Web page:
Climate, Culture, Change

Inuit and Western Dialogues with a Warming North

By Timothy B. Leduc

Climate, Culture, Change

  • Available (January 2011)
  • Paper $29.95 CAD
    288 pages . 6 x 9
  • PDF ebook $14.99 CAD
  • ePub ebook $14.99 CAD
  • Bundle $34.95 CAD
    Paper & ebook



Every day brings new headlines about climate change as politicians debate how to respond, scientists offer new data, and skeptics critique the validity of the research. To step outside these scientific and political debates, Timothy Leduc engages with various Inuit understandings of northern climate change. What he learns is that today’s climate changes are not only affecting our environments, but also our cultures. By focusing on the changes currently occurring in the north, he highlights the challenges being posed to Western climate research, Canadian politics and traditional Inuit knowledge.

Climate, Culture, Change sheds light on the cultural challenges posed by northern warming and proposes an intercultural response that is demonstrated by the blending of Inuit and Western perspectives.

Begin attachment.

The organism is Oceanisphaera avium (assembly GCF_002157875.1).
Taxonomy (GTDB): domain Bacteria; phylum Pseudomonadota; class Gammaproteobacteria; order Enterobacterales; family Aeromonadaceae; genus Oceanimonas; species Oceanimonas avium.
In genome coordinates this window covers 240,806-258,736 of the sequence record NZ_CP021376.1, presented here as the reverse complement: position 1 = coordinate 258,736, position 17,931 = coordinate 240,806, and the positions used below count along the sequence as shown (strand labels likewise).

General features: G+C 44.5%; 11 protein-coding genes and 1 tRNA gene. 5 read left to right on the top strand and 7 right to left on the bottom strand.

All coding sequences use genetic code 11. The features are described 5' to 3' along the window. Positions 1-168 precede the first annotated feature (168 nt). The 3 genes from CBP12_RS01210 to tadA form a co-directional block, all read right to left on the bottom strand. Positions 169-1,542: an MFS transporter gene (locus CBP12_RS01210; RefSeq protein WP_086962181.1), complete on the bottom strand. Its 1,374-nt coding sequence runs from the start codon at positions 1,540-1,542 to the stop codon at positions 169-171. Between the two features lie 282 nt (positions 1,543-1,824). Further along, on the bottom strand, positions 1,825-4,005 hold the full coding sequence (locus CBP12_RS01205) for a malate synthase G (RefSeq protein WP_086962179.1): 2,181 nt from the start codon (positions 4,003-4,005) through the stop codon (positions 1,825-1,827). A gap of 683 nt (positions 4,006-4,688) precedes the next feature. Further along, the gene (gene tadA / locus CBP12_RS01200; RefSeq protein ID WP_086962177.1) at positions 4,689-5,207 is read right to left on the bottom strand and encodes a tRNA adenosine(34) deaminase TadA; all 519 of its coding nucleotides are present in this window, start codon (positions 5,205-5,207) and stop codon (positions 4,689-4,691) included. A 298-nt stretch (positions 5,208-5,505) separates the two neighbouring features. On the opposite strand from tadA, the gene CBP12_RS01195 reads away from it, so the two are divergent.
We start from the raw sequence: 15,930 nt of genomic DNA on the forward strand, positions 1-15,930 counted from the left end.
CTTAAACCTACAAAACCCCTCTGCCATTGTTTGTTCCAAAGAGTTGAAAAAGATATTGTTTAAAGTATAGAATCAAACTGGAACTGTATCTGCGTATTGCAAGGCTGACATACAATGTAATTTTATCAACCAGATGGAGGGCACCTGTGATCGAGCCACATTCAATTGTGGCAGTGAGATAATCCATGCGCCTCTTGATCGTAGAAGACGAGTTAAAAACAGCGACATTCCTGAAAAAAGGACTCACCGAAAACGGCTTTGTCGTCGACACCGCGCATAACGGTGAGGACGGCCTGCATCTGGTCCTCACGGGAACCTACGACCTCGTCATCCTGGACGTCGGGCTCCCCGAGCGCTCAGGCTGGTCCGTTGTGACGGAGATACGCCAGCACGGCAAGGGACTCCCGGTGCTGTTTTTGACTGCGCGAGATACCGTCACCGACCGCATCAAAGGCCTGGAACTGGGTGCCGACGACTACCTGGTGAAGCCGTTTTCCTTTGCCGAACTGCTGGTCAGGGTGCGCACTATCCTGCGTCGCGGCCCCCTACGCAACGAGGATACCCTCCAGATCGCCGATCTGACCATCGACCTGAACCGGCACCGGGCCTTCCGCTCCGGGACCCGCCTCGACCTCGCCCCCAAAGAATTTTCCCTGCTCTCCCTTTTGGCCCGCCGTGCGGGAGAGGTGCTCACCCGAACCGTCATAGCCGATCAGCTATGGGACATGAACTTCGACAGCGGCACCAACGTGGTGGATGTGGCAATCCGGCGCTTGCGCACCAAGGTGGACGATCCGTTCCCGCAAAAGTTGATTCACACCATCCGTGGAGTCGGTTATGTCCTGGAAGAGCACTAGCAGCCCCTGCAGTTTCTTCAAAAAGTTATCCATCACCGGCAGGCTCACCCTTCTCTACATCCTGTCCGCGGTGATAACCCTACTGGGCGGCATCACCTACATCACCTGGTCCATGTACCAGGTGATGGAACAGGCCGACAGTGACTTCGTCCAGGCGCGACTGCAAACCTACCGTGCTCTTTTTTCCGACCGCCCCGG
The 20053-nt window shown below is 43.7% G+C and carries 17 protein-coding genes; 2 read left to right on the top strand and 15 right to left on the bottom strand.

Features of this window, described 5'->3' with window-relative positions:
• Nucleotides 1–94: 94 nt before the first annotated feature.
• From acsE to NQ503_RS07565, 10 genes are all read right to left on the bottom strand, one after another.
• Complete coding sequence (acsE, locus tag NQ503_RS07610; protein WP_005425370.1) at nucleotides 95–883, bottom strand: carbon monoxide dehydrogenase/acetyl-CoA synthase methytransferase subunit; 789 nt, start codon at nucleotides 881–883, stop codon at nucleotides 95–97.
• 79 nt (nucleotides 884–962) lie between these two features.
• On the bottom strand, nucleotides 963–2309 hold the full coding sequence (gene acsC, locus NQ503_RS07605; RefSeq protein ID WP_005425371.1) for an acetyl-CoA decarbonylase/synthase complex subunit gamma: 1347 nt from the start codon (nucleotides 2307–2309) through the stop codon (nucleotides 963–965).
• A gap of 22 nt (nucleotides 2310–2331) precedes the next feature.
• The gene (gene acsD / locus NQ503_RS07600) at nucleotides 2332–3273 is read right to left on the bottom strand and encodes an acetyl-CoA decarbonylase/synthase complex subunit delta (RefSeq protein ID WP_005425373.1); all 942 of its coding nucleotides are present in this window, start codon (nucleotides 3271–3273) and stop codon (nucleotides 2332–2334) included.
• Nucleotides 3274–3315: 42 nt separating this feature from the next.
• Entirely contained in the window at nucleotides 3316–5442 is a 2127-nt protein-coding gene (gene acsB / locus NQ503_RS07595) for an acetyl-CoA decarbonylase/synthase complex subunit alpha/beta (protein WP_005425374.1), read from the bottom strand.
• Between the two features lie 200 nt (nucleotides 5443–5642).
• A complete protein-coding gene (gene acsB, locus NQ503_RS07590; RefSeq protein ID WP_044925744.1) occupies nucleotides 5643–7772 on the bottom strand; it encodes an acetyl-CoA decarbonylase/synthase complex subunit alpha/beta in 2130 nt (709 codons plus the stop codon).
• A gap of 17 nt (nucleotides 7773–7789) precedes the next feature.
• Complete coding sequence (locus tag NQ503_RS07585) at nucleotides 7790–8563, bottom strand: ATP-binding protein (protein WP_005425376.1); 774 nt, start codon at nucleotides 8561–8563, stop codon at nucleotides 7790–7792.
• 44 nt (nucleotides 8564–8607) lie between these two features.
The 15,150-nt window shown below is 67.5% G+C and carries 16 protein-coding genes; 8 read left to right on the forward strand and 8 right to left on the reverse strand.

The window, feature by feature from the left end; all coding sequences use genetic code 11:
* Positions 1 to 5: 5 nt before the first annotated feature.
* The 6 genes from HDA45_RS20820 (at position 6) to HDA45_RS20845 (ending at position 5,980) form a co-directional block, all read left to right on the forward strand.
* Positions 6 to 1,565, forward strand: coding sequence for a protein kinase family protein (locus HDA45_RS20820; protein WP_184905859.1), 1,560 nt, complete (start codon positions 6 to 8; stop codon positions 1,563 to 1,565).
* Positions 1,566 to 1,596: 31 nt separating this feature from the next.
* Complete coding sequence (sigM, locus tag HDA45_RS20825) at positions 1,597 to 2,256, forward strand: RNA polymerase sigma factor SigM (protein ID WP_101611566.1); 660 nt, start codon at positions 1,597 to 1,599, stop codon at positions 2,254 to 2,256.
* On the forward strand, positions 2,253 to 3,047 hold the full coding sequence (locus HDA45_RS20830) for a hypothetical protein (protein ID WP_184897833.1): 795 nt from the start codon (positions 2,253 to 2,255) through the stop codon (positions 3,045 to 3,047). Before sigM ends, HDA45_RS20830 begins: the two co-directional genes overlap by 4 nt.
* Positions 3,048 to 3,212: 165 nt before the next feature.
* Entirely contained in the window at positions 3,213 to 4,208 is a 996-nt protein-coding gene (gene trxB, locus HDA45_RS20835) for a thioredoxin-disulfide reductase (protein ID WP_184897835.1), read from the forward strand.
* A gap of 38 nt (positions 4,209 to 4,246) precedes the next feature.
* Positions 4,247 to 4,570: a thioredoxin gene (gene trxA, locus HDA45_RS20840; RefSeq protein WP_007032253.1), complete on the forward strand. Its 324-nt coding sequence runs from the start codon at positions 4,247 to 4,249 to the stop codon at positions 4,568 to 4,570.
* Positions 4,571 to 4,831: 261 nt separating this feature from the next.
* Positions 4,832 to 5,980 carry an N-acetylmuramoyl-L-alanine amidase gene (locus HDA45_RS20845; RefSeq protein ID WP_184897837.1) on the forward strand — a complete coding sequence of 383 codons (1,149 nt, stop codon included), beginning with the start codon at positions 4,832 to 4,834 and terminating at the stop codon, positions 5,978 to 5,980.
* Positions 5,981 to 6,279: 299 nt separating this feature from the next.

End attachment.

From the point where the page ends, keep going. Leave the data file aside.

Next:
Author Bio

Timothy B. Leduc is assistant professor of the Faculty of Environmental Studies at York University.

About the Book

"Fascinating." -- The Ecologist

“After Copenhagen would be a fitting title for this splendid and much-needed study of change: change in climate and, most importantly, change in and through culture. Leduc casts light on each in turn by combining interdisciplinary analyses with lucid and informed comment that is grounded in Canada but has a global scope… John Livingston’s dictum that ‘there is no technical answer to a moral problem’ is both endorsed and passionately argued for in this admirably researched and deeply visionary book.”
-- Anne Primavesi, author of Sacred Gaia, Gaia’s Gift and Gaia and Climate Change


“Through his careful analysis of Sila, Leduc tasks us to develop conceptual frameworks to bridge the gap between indigenous and western ways of knowing to have the inter-cultural dialogues necessary to change the ways we think about climate-human relations… This book is a must read for anyone interested in how we can make the cultural leap needed to solve our present climate crisis.”
-- Susan A. Crate, editor of Anthropology and Climate Change

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